Framework

Capturing the world through photography, video and multimedia

In 2004, Women and children flee their neighborhood after the explosion of multiple car bombs targeting Christian churches and their communities. Dozens were killed in the synchronized attack.

PHOTOGRAPH BY: Carolyn Cole / Los Angeles Times

In 2011, the neighborhood of Karada, scene of the bomb attack on a Christian church in August 2004. Over half of all Christians who lived in Iraq before 2003 have now left the country.

PHOTOGRAPH BY: Carolyn Cole / Los Angeles Times

In April 2003, the body of an Iraqi lies in a street in downtown Baghdad in an area that the Americans had not yet occupied.

PHOTOGRAPH BY: Carolyn Cole / Los Angeles Times

In 2011, downtown is filled with life and commerce nine years after U.S. forces invaded.

PHOTOGRAPH BY: Carolyn Cole / Los Angeles Times

In 2003, a sandstorm creates a yellow haze as a man walks past one of the many statues of President Saddam Hussein.

PHOTOGRAPH BY: Carolyn Cole / Los Angeles Times

In Firdos Square in 2011, the pedestal remains but the statue of Saddam Hussein is long gone. Nearly nine years after the U.S. invasion of Iraq, Iragis have mixed emotions about the departure of American forces.

PHOTOGRAPH BY: Carolyn Cole / Los Angeles Times

In 2003, a bullet-hole-riddled image of Saddam Hussein is painted over by Salem Yuel at what was once a training camp. Symbols of Hussein's rule quickly disappeared throughout the city after the U.S. invasion of Iraq.

PHOTOGRAPH BY: Carolyn Cole / Los Angeles Times

In 2011, a giant portrait of Muqtada Sadr, an Iraqi Islamic political leader, towers over cars passing the entrance to Sadr City. Saddam Hussein's statues and billboards used to be present throughout the country, but they were eliminated in 2003.

PHOTOGRAPH BY: Carolyn Cole / Los Angeles Times

In 2003, before the U.S. invasion of Iraq in March 2003, the Khadim family was stocking up on sleeping pills to give their four small children. They didn't believe that American troops would make it to Baghdad. Father Jalal Khadim and mother Suhad Khadim and their children had to leave their home because the neighborhood was too dangerous after the U.S. invasion.

PHOTOGRAPH BY: Carolyn Cole / Los Angeles Times

The Khadim family in 2011. The family has suffered since the invasion and now lives in a vacant office building. They had to flee to Syria to escape the violence. Mother Suhad Khadim, now 38, says life was better under Saddam Hussein. She worries about the future of her children, from left, including Abdullah, 10; Dina, 14; Ali, 11; and Mina, 15. Her husband, Jalal Khadim, 42, has not been able to reopen the shop he once had in the same building.

PHOTOGRAPH BY: Carolyn Cole / Los Angeles Times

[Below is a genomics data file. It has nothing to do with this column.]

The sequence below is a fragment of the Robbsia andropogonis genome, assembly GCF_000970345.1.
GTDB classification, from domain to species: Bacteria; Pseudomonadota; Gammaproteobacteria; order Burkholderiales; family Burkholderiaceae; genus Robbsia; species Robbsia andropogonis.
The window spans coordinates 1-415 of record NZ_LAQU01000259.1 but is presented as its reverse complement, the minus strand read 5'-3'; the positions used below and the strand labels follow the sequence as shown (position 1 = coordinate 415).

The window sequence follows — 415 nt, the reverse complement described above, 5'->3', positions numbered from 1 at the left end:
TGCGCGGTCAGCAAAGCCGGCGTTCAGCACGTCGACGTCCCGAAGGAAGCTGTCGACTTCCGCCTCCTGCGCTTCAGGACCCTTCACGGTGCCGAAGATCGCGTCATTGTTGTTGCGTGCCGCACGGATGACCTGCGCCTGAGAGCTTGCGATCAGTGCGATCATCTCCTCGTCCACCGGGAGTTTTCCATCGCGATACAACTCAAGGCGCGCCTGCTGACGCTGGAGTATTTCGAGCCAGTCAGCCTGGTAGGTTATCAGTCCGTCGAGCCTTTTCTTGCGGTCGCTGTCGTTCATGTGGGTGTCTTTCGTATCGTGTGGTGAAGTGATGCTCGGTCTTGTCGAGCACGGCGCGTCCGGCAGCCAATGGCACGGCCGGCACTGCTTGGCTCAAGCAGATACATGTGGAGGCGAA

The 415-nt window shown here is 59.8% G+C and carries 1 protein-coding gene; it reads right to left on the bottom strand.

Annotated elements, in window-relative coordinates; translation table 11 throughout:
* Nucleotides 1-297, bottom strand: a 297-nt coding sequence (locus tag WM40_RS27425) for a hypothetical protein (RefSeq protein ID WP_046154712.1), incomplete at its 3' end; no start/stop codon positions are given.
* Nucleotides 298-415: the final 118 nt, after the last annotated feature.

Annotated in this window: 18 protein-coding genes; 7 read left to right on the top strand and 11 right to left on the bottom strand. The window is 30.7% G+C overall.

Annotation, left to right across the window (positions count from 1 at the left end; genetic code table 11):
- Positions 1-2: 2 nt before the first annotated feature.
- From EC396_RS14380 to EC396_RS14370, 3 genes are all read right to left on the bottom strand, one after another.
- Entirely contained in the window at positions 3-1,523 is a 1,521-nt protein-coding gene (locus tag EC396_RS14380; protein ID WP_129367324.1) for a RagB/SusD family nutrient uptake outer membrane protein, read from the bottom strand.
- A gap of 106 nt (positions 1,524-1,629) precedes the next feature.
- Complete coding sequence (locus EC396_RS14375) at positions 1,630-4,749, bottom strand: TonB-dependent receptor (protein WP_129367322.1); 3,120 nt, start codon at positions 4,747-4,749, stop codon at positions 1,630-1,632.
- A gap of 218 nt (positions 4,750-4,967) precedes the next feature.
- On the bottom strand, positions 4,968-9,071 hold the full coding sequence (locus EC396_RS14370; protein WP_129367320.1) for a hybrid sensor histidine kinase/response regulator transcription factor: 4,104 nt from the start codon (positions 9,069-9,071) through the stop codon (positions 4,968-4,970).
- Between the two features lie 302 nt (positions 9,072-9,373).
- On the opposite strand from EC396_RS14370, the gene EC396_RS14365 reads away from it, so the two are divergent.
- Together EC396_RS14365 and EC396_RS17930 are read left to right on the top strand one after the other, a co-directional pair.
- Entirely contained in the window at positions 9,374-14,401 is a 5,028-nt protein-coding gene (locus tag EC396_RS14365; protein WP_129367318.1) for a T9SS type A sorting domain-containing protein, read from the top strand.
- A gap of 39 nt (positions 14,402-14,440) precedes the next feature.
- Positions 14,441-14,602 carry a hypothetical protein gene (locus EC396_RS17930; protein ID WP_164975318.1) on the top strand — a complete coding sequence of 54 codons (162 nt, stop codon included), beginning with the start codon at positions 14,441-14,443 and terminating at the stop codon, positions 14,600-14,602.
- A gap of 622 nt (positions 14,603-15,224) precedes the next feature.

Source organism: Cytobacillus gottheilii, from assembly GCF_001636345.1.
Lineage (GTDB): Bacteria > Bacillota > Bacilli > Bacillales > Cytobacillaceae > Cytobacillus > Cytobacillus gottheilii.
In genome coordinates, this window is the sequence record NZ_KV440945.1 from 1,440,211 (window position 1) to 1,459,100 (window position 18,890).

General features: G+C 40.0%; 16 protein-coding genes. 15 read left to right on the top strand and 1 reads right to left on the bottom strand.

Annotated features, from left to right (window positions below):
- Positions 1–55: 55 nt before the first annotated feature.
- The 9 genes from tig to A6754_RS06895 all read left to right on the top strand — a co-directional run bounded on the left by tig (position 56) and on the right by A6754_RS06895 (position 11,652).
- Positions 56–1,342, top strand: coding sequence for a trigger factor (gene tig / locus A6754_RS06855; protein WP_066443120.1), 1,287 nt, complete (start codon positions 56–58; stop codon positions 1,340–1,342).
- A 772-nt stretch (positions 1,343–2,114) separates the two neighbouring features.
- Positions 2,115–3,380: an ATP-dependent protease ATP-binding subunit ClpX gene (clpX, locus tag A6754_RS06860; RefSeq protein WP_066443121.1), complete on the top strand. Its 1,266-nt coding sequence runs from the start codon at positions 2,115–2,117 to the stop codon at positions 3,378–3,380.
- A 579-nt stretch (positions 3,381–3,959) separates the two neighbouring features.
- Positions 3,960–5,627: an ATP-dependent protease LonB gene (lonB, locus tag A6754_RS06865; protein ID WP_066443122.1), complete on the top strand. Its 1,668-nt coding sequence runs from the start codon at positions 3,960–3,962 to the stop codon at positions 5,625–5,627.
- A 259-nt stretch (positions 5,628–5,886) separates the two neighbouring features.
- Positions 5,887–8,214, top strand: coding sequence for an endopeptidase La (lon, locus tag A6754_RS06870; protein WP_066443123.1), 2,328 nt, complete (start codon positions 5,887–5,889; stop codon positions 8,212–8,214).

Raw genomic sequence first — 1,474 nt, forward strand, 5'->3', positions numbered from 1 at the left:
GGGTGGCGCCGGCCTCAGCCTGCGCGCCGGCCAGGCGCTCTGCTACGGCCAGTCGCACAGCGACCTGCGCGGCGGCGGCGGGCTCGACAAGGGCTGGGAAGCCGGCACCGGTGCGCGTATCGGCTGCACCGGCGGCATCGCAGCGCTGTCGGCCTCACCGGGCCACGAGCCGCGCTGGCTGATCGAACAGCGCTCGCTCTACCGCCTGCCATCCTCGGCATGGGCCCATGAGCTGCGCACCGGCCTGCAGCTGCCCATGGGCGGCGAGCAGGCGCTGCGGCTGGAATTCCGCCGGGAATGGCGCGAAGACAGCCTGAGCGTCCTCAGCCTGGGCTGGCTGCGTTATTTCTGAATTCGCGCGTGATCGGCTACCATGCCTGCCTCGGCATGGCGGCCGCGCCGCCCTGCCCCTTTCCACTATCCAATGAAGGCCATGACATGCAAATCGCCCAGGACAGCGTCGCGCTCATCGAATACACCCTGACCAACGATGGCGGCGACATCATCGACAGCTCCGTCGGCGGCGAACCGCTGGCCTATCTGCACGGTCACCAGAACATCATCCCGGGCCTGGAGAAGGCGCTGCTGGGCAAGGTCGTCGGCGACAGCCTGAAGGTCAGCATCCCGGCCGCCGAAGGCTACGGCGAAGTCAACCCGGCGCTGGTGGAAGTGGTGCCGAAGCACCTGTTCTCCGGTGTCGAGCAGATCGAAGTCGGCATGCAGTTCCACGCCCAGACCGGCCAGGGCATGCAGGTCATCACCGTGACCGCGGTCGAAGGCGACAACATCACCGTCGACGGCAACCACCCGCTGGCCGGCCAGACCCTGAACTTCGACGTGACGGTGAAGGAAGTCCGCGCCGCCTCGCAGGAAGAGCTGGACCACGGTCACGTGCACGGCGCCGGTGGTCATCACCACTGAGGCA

More galleries on Framework

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Iraq war: Scenes in Baghdad, then and now

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Iraq war: Scenes in Baghdad, then and now

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Iraq war: Scenes in Baghdad, then and now

Pictures in the News | January 3, 2013

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Iraq war: Scenes in Baghdad, then and now

The London Bridge moves to Lake Havasu City

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Iraq war: Scenes in Baghdad, then and now

Pictures in the News | March 18, 2013

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Iraq war: Scenes in Baghdad, then and now

Pictures in the News | July 20, 2012

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Iraq war: Scenes in Baghdad, then and now

Pictures in the News | June 22, 2012

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Friday before the Emmys cocktail celebration

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The Academy of  Television Arts & Sciences hosted its annual "Friday before the Emmys" cocktail celebration Friday night. Check out our photo booth by Times photographer...   View Post»

   

Iraq war: Scenes in Baghdad, then and now

Pictures in the News | Dec. 17, 2010

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Iraq war: Scenes in Baghdad, then and now

Los Angeles Times photographer Carolyn Cole covered the war in Iraq from Baghdad before, during and after the first bombs were dropped. Recently, Cole returned to Iraq to cover the U.S. military withdrawal and revisited the scenes of several of her earlier photographs to document the changes. Here are some of the images.

1 Comment

  1. March 23, 2013, 12:33 pm

    Actions that, on erroneous assumptions, authorized the invasion ten years ago that resulted in such horrendous costs to the U.S. and to Iraq in lives, injuries, suffering, physical devastation and money, far into the future, should be investigated at least for possible negligence on the part of our elected representatives who may have failed to exercise due care on our behalf. To do less is to abdicate our duty as citizens and to invite repetition of such disasters.

    By: Ricardo Nicol

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